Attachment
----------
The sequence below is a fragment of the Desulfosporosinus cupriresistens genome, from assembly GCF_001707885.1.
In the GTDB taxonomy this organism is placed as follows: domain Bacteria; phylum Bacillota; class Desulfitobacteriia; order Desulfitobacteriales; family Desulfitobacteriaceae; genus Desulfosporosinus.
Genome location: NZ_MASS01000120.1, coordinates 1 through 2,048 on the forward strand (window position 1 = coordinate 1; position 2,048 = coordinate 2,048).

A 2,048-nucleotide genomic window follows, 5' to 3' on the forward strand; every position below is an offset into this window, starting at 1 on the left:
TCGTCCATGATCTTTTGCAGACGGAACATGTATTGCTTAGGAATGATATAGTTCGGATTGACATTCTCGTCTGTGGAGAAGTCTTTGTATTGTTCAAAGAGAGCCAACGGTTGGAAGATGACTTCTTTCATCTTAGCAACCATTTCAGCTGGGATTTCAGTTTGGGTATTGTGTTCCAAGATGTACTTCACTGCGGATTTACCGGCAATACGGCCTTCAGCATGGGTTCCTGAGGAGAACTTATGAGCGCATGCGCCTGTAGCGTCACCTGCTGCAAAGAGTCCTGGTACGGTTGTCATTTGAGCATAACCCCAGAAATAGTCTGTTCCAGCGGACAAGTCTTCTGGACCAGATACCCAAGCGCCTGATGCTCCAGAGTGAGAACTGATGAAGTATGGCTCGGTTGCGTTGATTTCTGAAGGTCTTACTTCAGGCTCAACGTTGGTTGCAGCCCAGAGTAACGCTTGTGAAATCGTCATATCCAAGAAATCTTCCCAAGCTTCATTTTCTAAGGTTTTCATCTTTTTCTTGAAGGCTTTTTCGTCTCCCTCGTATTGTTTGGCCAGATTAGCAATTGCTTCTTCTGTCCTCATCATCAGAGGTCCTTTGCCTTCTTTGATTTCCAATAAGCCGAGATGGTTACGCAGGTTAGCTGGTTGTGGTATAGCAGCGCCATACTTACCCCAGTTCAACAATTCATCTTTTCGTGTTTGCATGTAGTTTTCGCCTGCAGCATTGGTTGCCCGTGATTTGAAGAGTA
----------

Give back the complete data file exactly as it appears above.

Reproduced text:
The sequence below is a fragment of the Desulfosporosinus cupriresistens genome, from assembly GCF_001707885.1.
In the GTDB taxonomy this organism is placed as follows: domain Bacteria; phylum Bacillota; class Desulfitobacteriia; order Desulfitobacteriales; family Desulfitobacteriaceae; genus Desulfosporosinus.
Genome location: NZ_MASS01000120.1, coordinates 1 through 2,048 on the forward strand (window position 1 = coordinate 1; position 2,048 = coordinate 2,048).

A 2,048-nucleotide genomic window follows, 5' to 3' on the forward strand; every position below is an offset into this window, starting at 1 on the left:
TCGTCCATGATCTTTTGCAGACGGAACATGTATTGCTTAGGAATGATATAGTTCGGATTGACATTCTCGTCTGTGGAGAAGTCTTTGTATTGTTCAAAGAGAGCCAACGGTTGGAAGATGACTTCTTTCATCTTAGCAACCATTTCAGCTGGGATTTCAGTTTGGGTATTGTGTTCCAAGATGTACTTCACTGCGGATTTACCGGCAATACGGCCTTCAGCATGGGTTCCTGAGGAGAACTTATGAGCGCATGCGCCTGTAGCGTCACCTGCTGCAAAGAGTCCTGGTACGGTTGTCATTTGAGCATAACCCCAGAAATAGTCTGTTCCAGCGGACAAGTCTTCTGGACCAGATACCCAAGCGCCTGATGCTCCAGAGTGAGAACTGATGAAGTATGGCTCGGTTGCGTTGATTTCTGAAGGTCTTACTTCAGGCTCAACGTTGGTTGCAGCCCAGAGTAACGCTTGTGAAATCGTCATATCCAAGAAATCTTCCCAAGCTTCATTTTCTAAGGTTTTCATCTTTTTCTTGAAGGCTTTTTCGTCTCCCTCGTATTGTTTGGCCAGATTAGCAATTGCTTCTTCTGTCCTCATCATCAGAGGTCCTTTGCCTTCTTTGATTTCCAATAAGCCGAGATGGTTACGCAGGTTAGCTGGTTGTGGTATAGCAGCGCCATACTTACCCCAGTTCAACAATTCATCTTTTCGTGTTTGCATGTAGTTTTCGCCTGCAGCATTGGTTGCCCGTGATTTGAAGAGTA